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Presidents of historically black colleges and universities (HBCUs) and leaders of affiliated associations and organizations met with President Donald Trump, Vice President Mike Pence, and Secretary of Education Betsy DeVos at the White House on February 27.

The following day, Trump signed an executive order re-establishing the White House Initiative on Historically Black Colleges and Universities. The order moves multiple federal initiatives aimed at bolstering HBCUs from the Department of Education to the White House, something HBCU presidents have been urging presidents to do for years.

The order also establishes a “President’s Board of Advisors on HBCUs” within ED, to be comprised of HBCU presidents and others from the education, business, and philanthropy sectors.

The meeting was overshadowed, however, when DeVos released a statement praising HBCUs for being “real pioneers when it comes to school choice.” Journalists, members of Congress, and others roundly criticized her choice of words as insensitive to the racial inequalities and Jim Crow-era segregation that significantly limited higher education opportunities for black students.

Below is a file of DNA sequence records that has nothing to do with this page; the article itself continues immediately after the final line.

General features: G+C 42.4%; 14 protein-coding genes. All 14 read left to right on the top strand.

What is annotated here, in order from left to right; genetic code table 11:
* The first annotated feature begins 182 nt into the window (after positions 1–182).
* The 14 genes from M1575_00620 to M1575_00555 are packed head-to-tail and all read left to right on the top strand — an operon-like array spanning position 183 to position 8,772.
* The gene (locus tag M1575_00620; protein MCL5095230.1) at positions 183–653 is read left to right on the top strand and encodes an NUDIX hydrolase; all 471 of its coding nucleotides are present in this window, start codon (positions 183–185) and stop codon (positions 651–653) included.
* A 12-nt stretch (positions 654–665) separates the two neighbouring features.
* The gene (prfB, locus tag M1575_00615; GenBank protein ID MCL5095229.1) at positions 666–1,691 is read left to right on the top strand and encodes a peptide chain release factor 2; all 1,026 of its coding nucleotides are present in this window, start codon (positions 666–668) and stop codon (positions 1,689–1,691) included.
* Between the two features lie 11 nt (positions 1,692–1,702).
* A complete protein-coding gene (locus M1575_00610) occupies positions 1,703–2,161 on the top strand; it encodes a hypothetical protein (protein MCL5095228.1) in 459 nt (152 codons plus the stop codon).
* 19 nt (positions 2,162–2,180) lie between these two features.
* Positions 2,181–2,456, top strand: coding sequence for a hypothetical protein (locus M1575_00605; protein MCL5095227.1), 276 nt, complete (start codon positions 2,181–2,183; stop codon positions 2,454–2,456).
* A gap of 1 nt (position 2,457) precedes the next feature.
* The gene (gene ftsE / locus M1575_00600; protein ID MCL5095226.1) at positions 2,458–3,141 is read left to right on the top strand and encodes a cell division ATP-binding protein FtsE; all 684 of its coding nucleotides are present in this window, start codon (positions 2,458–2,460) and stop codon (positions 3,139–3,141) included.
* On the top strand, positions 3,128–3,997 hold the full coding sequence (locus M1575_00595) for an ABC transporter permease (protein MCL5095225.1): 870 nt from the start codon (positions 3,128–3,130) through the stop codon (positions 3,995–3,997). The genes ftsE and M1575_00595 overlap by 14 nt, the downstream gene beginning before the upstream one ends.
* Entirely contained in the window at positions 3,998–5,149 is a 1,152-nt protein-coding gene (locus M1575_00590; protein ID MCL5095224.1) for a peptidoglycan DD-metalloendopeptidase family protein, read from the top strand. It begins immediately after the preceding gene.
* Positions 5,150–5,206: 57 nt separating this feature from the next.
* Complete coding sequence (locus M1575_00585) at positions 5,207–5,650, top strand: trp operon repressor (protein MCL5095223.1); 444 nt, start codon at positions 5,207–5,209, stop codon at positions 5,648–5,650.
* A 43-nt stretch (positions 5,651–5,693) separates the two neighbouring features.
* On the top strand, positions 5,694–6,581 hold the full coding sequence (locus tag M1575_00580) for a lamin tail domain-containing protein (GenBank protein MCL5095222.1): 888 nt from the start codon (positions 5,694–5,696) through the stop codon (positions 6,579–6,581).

DeVos later acknowledged that HBCUs were “born, not out of mere choice, but out of necessity, in the face of racism, and in the aftermath of the Civil War” at an event co-hosted by Sen. Tim Scott (R-SC) and Rep. Mark Walker (R-NC) that included House Speaker Paul Ryan and other Republican members of Congress.

While many HBCU presidents were pleased with the executive order and expressed hope that it is a sign of strong ongoing connections with the Trump White House, others were less pleased that the order lacked any additional monetary funding commitments for HBCUs.

Any new funding initiatives will likely be unveiled when Trump presents his federal budget request, which is expected on March 16.


Liz Clark

Vice President, Policy and Research


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